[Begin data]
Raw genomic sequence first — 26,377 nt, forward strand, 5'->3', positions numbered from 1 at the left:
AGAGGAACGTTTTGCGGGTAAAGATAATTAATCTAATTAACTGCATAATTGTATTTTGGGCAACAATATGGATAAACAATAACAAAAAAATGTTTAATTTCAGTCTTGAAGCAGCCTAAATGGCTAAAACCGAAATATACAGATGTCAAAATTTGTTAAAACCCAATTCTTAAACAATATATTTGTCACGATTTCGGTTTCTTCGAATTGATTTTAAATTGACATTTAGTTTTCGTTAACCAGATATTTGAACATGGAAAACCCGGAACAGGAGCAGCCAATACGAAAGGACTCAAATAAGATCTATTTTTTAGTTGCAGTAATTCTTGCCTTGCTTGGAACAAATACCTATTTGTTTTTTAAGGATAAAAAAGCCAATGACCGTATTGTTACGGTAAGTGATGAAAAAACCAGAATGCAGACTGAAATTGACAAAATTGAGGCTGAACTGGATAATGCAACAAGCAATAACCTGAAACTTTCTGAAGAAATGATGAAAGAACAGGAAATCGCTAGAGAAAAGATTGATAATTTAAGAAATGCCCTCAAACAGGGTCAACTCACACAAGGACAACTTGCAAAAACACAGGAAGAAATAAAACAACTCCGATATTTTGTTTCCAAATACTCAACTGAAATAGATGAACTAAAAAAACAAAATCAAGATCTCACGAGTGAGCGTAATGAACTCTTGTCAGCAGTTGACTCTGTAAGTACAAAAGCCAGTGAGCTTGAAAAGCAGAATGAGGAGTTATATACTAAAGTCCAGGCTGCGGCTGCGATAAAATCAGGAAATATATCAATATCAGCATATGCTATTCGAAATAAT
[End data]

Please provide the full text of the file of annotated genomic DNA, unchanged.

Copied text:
Raw genomic sequence first — 26,377 nt, forward strand, 5'->3', positions numbered from 1 at the left:
AGAGGAACGTTTTGCGGGTAAAGATAATTAATCTAATTAACTGCATAATTGTATTTTGGGCAACAATATGGATAAACAATAACAAAAAAATGTTTAATTTCAGTCTTGAAGCAGCCTAAATGGCTAAAACCGAAATATACAGATGTCAAAATTTGTTAAAACCCAATTCTTAAACAATATATTTGTCACGATTTCGGTTTCTTCGAATTGATTTTAAATTGACATTTAGTTTTCGTTAACCAGATATTTGAACATGGAAAACCCGGAACAGGAGCAGCCAATACGAAAGGACTCAAATAAGATCTATTTTTTAGTTGCAGTAATTCTTGCCTTGCTTGGAACAAATACCTATTTGTTTTTTAAGGATAAAAAAGCCAATGACCGTATTGTTACGGTAAGTGATGAAAAAACCAGAATGCAGACTGAAATTGACAAAATTGAGGCTGAACTGGATAATGCAACAAGCAATAACCTGAAACTTTCTGAAGAAATGATGAAAGAACAGGAAATCGCTAGAGAAAAGATTGATAATTTAAGAAATGCCCTCAAACAGGGTCAACTCACACAAGGACAACTTGCAAAAACACAGGAAGAAATAAAACAACTCCGATATTTTGTTTCCAAATACTCAACTGAAATAGATGAACTAAAAAAACAAAATCAAGATCTCACGAGTGAGCGTAATGAACTCTTGTCAGCAGTTGACTCTGTAAGTACAAAAGCCAGTGAGCTTGAAAAGCAGAATGAGGAGTTATATACTAAAGTCCAGGCTGCGGCTGCGATAAAATCAGGAAATATATCAATATCAGCATATGCTATTCGAAATAAT